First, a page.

Article originally published by Michelle A. Harris in U.S. Department of Energy's Frontiers in Energy Research: Summer 2016. Harris is currently a postdoctoral researcher at Argonne-Northwestern Solar Energy Research Center (ANSER), an affiliate center of the Institute for Sustainability and Energy at Northwestern (ISEN).
A simple method for regenerating the cathode, a limiting factor in rechargeable batteries
From smart phones to electric cars, rechargeable batteries play a significant role in the world’s energy use. Unfortunately, such batteries do not last forever. The environmental and financial concerns of battery disposal have sparked research into prolonging their overall lifespan. One of the major limiting factors for rechargeable batteries is the degradation of the cathode. The Center for Mesoscale Transport Properties (m2M), an Energy Frontier Research Center, has demonstrated the most efficient cathode recycling in batteries.
When looking at a common battery, the cathode is the part labeled “+”. Over several cycles of recharging, the cathode loses capacity and holds less voltage. In lithium-based cathodes, this is typically caused by the loss of free lithium—leading to overcharging of the cathode. Overcharging the cathode contributes to structural defects and irreversible changes to the physical properties of the material.
Current methods for recycling the cathode are complicated processes that can involve hazardous acids and bases or completely destroying and remaking the cathode. Heat treatment is a less-destructive method for recycling the cathode but an effective method has not been found for common lithium-based cathodes because of their composition. Center director Esther Takeuchi and the research team at m2M developed a simple method for recycling a manganese oxide-based cathode using heat.
Their method for regenerating the manganese oxide-based cathode requires only two steps. First, they washed the cathode with dimethyl carbonate, a green chemistry solvent. Next, they heat the cathode at 300 ºC for two hours in open air. The presence of ambient air is a crucial detail. Why? Over several uses, the manganese oxide-based cathode loses oxygen and degrades structurally. Heat treatment in air restores the oxygen and restores the structure, or crystallinity.
The key to the manganese oxide cathode developed by m2M is its self-supporting structure where it can be separated from the battery, regenerated, and replaced (see figure). The battery used the manganese oxide cathode and a lithium metal anode. After discharging and recharging 50 times, the cathode was removed, heat treated, and replaced. They saw no degeneration of the battery after regenerating the cathode four times. This allowed the battery to last for more than 200 cycles.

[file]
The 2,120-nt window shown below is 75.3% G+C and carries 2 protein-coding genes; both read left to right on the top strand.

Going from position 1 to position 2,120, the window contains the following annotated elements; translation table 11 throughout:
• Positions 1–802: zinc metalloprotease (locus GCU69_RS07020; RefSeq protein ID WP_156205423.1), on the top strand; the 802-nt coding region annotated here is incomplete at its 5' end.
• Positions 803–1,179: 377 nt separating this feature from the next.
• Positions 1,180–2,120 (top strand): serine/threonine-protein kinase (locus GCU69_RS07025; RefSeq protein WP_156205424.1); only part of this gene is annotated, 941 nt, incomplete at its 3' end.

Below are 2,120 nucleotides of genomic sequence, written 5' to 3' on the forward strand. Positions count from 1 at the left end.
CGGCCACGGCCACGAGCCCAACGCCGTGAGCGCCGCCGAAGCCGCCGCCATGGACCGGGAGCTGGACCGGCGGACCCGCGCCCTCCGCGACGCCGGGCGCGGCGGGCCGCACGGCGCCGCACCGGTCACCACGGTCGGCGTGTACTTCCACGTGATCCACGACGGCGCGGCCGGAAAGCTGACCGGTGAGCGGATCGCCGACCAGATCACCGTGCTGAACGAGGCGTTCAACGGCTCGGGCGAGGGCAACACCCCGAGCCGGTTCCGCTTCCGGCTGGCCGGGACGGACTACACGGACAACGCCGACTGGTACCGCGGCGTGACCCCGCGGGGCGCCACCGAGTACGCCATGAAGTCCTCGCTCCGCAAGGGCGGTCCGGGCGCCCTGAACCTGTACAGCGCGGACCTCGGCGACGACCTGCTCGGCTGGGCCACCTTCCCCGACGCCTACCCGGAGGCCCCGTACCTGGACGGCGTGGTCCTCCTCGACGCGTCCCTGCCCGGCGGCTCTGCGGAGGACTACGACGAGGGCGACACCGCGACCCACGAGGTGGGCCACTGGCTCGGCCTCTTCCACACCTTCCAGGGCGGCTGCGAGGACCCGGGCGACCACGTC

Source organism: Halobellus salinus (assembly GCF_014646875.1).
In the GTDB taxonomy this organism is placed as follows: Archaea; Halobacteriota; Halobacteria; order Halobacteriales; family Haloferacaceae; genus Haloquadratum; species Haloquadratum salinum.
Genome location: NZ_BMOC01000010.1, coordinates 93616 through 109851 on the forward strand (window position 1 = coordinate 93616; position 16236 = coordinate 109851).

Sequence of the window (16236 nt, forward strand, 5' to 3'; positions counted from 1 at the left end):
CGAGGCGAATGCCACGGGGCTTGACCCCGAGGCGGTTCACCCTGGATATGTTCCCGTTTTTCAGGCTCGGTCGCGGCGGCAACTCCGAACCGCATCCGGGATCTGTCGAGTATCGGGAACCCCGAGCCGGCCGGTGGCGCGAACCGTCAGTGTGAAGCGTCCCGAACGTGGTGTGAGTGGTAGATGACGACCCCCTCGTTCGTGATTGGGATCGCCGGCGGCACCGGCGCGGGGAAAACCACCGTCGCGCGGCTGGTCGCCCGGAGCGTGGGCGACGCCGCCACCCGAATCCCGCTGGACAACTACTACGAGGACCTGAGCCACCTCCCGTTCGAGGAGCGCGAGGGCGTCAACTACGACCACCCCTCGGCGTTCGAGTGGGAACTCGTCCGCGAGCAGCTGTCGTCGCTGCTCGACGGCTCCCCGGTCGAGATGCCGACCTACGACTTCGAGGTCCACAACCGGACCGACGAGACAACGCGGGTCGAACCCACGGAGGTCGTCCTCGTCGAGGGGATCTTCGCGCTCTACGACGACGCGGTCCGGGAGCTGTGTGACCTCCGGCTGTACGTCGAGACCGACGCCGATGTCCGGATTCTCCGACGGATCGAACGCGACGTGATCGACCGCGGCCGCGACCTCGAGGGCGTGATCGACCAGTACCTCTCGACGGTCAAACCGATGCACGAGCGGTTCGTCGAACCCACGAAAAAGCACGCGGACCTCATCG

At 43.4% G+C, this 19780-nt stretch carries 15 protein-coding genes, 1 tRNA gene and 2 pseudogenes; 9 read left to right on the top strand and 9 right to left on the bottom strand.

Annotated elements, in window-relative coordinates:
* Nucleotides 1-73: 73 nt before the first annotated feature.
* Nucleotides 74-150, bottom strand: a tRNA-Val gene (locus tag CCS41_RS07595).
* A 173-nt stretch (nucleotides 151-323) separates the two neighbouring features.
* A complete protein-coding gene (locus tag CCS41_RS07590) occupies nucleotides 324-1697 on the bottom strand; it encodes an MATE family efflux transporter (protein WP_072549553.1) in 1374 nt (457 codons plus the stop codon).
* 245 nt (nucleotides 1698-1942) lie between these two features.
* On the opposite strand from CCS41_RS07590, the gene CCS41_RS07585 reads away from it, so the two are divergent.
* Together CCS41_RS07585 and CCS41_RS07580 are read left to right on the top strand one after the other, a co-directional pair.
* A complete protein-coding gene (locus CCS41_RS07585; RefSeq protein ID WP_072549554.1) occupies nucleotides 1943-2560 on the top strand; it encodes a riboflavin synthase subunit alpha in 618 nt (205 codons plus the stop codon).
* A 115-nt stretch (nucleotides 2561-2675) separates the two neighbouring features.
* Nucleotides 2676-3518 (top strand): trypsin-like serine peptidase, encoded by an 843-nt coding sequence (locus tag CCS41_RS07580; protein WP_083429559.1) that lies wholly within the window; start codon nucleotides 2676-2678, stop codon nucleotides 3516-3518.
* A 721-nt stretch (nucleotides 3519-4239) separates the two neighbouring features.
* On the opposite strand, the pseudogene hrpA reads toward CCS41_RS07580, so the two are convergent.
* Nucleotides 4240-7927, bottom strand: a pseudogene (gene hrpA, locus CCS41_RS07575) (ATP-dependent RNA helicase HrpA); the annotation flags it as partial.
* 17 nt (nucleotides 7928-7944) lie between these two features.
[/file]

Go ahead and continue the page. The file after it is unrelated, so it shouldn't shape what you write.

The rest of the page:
After such positive results, the research team at m2M is hopeful that this method provides a conceptual approach that can be used more broadly. Takeuchi describes the research as “a new way of thinking about recycling batteries where an entire electrode can be regenerated and reused. We hope our results inspire further advances in this field.”
The m2M center’s method for recycling the cathode will lead to less battery waste and alleviate the cost of frequently replacing the battery. Their findings on the regeneration of the manganese oxide cathode shed light on regeneration for lithium and other metal cathodes and anodes as well. These results from m2M are revolutionary for the future of research and development of rechargeable batteries.
|Diagram showing the recycling of the cathode in a coin-cell battery. Reproduced from Poyraz et al. (see below) with permission of The Royal Society of Chemistry.|
This work was supported as part of the Center for Mesoscale Transport Properties, an Energy Frontier Research Center supported by the U.S. Department of Energy (DOE), Office of Science, Basic Energy Sciences. The transmission electron microscopy work was supported by DOE, Office of Science, Office of Basic Energy Sciences, Division of Materials Sciences and Engineering. The X-ray photoelectron spectroscopy measurements used resources of the Center for Functional Nanomaterials, a DOE Office of Science user facility, at Brookhaven National Lab.
Poyraz AS, J Huang, S Cheng, DC Bock, L Wu, Y Zhu, AC Marschilok, KJ Takeuchi, and ES Takeuchi. 2016. “Effective Recycling of Manganese Oxide Cathodes for Lithium Based Batteries.” Green Chemistry 18:3414-3421. DOI: 10.1039/C6GC00438E
Photo credit: James Almond